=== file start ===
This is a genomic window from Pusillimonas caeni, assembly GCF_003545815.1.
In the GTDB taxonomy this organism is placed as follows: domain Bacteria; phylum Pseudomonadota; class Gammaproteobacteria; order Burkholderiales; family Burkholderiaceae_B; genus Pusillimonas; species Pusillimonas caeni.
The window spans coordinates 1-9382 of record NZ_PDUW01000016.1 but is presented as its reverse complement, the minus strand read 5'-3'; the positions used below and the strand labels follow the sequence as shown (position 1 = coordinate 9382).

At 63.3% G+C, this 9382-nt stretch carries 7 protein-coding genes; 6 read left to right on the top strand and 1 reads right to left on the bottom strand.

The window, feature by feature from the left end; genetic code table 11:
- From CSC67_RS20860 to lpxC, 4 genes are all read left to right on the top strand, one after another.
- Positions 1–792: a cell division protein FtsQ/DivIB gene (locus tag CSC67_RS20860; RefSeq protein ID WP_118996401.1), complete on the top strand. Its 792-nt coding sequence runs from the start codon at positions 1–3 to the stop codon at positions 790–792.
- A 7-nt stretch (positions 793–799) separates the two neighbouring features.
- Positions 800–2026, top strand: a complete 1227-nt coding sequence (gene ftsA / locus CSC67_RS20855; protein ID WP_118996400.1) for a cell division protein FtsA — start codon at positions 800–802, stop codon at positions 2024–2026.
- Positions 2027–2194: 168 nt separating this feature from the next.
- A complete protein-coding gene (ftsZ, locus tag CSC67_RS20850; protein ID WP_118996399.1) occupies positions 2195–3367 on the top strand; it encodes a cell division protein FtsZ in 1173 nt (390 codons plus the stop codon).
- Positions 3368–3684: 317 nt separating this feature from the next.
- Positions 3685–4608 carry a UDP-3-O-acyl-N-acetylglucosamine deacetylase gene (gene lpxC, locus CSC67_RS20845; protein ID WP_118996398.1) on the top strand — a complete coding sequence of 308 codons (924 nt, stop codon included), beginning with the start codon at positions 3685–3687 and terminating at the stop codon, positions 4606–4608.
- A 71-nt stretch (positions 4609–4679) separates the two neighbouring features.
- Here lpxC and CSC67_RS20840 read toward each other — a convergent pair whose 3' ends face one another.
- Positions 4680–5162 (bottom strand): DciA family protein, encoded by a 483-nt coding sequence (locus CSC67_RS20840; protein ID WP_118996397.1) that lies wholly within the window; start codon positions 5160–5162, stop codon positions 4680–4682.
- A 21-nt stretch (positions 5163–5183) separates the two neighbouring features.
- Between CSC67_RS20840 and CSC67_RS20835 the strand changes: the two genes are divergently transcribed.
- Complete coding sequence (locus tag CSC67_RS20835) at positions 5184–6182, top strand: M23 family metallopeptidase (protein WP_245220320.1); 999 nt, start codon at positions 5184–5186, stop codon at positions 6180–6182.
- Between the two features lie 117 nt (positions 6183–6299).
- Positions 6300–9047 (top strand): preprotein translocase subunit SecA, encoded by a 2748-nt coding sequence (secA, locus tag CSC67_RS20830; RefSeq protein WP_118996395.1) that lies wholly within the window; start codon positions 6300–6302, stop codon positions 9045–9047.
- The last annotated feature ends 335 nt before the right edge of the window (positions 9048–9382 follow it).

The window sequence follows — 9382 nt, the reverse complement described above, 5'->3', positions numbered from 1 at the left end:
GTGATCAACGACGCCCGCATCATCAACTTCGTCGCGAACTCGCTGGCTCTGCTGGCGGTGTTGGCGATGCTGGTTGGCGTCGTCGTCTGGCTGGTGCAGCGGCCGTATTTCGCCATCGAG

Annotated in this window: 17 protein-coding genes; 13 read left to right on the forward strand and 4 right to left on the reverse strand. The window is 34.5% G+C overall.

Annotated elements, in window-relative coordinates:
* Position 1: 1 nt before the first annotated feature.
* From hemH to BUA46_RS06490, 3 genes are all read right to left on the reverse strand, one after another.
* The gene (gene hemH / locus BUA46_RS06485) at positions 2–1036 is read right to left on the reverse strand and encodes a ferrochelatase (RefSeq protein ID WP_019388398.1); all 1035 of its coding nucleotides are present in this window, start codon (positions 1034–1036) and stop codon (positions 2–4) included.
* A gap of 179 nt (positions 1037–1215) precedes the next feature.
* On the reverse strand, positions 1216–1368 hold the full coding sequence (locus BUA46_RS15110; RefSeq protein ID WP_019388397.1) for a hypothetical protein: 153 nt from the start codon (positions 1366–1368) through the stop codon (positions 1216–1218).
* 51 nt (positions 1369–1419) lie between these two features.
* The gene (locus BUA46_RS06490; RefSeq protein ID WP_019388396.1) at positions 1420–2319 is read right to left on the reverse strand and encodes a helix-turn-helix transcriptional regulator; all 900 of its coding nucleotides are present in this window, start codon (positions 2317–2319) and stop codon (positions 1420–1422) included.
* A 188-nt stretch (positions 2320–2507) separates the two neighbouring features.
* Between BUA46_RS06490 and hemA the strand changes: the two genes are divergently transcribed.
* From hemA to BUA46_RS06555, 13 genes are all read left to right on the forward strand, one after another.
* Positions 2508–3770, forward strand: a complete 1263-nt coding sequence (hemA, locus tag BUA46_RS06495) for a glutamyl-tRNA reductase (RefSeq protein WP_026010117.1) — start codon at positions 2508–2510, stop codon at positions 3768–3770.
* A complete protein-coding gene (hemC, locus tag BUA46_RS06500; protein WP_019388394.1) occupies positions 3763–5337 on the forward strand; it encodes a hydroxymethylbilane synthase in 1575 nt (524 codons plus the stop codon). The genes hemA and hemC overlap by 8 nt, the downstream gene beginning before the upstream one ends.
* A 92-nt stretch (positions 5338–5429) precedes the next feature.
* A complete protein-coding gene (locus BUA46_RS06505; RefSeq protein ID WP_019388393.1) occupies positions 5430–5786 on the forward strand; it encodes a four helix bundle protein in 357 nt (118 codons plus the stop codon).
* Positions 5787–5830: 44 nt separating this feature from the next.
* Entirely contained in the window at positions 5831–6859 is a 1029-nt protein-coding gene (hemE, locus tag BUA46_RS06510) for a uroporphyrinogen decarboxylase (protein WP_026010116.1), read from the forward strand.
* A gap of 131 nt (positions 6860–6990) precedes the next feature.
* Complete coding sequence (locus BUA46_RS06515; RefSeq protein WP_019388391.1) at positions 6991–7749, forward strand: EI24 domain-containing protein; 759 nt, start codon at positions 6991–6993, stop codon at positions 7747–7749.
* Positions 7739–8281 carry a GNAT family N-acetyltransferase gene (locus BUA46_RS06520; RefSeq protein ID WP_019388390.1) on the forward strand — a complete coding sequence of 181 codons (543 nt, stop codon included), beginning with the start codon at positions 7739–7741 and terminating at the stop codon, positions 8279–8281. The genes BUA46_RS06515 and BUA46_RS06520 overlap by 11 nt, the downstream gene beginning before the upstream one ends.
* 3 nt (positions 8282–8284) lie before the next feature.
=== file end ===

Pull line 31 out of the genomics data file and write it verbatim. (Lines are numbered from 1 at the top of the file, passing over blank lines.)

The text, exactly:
* On the reverse strand, positions 1216–1368 hold the full coding sequence (locus BUA46_RS15110; RefSeq protein ID WP_019388397.1) for a hypothetical protein: 153 nt from the start codon (positions 1366–1368) through the stop codon (positions 1216–1218).